One Saturday as I was walking down Corrientes looking for the woman of my dreams, or any woman at all, I turned on Pueyrredón to follow a cute brunette who was strutting down the street, shaking everything. I caught up to her at Plaza Once, but it turned out the brunette was a pro. When she quoted me her three prices, I mentally added up what I had in my pockets, even though I knew it was pointless. And what can I get for twenty-five? I asked. Buy yourself a candy bar, she suggested, and she crossed Rivadavia, wiggling her ass even more, like women do when they know they’re being watched.
I was about to turn back, but as I crossed the plaza I noticed some colored lights on top of an old two- or three-story building. A dance, I thought. A dance in Barrio Once: pickup time. And so I crossed the street. It took me a while to realize I was supposed to enter where it said Hotel Marcone; the ballroom was on the top floor of the hotel, and apparently you could only get there in a rickety elevator that creaked all the way down. The elevator operator held up four fingers to show me which floor it was on, and I got into the elevator with a group of three other guys around my age. One of them wore his hair parted in the middle; as we went up, he pulled out a comb and straightened his part, looking in the mirror.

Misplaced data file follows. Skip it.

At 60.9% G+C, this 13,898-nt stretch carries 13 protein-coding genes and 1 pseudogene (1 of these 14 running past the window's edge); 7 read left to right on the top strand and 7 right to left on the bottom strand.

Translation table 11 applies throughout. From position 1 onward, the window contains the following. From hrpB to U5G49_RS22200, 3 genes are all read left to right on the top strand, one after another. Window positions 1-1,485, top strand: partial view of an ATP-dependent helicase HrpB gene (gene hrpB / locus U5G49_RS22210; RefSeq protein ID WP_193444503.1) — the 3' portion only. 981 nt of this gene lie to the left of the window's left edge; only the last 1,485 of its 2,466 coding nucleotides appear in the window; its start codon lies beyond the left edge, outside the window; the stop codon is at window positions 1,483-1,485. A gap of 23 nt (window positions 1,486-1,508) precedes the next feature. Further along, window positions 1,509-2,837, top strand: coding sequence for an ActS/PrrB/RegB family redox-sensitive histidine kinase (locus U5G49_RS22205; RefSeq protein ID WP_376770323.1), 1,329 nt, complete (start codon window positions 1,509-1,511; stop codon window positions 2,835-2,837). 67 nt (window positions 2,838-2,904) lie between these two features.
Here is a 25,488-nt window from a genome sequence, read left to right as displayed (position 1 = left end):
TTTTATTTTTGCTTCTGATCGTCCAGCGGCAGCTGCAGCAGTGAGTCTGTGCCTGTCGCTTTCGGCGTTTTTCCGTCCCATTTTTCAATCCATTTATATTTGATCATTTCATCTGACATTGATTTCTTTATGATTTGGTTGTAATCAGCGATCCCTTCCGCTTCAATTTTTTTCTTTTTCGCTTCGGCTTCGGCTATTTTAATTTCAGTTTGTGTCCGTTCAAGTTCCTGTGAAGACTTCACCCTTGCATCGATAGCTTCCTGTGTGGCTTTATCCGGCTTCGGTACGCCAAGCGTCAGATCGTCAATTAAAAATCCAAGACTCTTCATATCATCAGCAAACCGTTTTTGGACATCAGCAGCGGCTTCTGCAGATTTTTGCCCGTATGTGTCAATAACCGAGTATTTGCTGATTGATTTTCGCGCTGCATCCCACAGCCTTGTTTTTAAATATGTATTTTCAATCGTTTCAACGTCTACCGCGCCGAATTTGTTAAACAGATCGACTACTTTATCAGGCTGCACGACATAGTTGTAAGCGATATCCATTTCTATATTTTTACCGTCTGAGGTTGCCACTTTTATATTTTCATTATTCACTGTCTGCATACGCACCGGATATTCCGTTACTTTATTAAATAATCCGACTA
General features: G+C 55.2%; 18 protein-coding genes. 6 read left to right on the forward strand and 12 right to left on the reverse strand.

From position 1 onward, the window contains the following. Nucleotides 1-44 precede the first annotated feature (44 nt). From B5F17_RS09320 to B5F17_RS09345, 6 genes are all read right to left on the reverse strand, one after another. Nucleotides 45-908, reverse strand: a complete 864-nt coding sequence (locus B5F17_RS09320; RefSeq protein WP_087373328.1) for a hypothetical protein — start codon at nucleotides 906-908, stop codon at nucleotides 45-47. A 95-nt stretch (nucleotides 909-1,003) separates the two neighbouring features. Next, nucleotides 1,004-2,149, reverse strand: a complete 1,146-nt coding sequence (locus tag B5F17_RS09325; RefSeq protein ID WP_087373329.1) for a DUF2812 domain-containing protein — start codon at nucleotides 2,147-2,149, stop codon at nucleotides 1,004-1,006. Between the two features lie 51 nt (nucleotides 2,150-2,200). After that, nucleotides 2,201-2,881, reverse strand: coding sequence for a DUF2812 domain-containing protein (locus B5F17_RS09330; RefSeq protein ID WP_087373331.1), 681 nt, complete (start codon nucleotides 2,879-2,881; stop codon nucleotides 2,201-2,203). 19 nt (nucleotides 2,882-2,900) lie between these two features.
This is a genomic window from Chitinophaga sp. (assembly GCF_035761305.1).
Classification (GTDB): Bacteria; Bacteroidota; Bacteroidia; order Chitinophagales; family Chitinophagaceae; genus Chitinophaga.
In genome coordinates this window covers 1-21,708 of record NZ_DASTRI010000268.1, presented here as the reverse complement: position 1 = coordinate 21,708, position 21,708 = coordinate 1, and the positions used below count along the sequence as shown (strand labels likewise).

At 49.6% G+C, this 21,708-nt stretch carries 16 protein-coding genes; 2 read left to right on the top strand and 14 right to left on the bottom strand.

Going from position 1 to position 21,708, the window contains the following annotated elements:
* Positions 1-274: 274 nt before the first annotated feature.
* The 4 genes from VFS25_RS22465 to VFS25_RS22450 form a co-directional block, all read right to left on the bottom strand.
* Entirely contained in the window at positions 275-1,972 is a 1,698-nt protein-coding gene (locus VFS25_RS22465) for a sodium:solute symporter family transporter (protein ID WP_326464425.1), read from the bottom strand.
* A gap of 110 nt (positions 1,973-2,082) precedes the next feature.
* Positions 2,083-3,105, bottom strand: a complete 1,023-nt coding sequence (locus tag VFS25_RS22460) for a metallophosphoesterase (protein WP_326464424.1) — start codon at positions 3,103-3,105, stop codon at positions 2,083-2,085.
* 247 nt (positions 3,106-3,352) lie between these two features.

“Hey, man,” he suddenly asked the elevator operator, “Y’know if this hotel rents by the hour?”
“Ask at the reception desk,” the elevator operator answered sourly.
“No, I mean . . .” the kid said, looking at all of us and half-smiling, “so we won’t have to walk too far to find a room.”
The others that were with him laughed: this was starting to look promising.
Admission was free for ladies and nine-fifty for gentlemen. I paid with the only ten-spot I had and walked in after the guys. As soon as I saw the little tables and the band, I thought about turning and leaving, telling the guy at the entrance—I don’t know—that I’d come to the wrong place or something. I had especially noticed the women at the tables. It’s not like they were foxy older chicks: they were just plain old, with dyed hair and faces like plaster, and wrinkly tits spilling out of their low necklines, and flabby skin under their arms. I got here just in time, I thought, ten minutes later and they’d all be dead. But the place seemed so weird, and nine-fifty wasn’t a lot, so I checked my jacket at the coatroom and made my way around the tables to the dance floor to get a closer look at the band, which was still setting up—and yeah, that’s what I’d been afraid of: there was a bandoneón on a bench. A tango orchestra.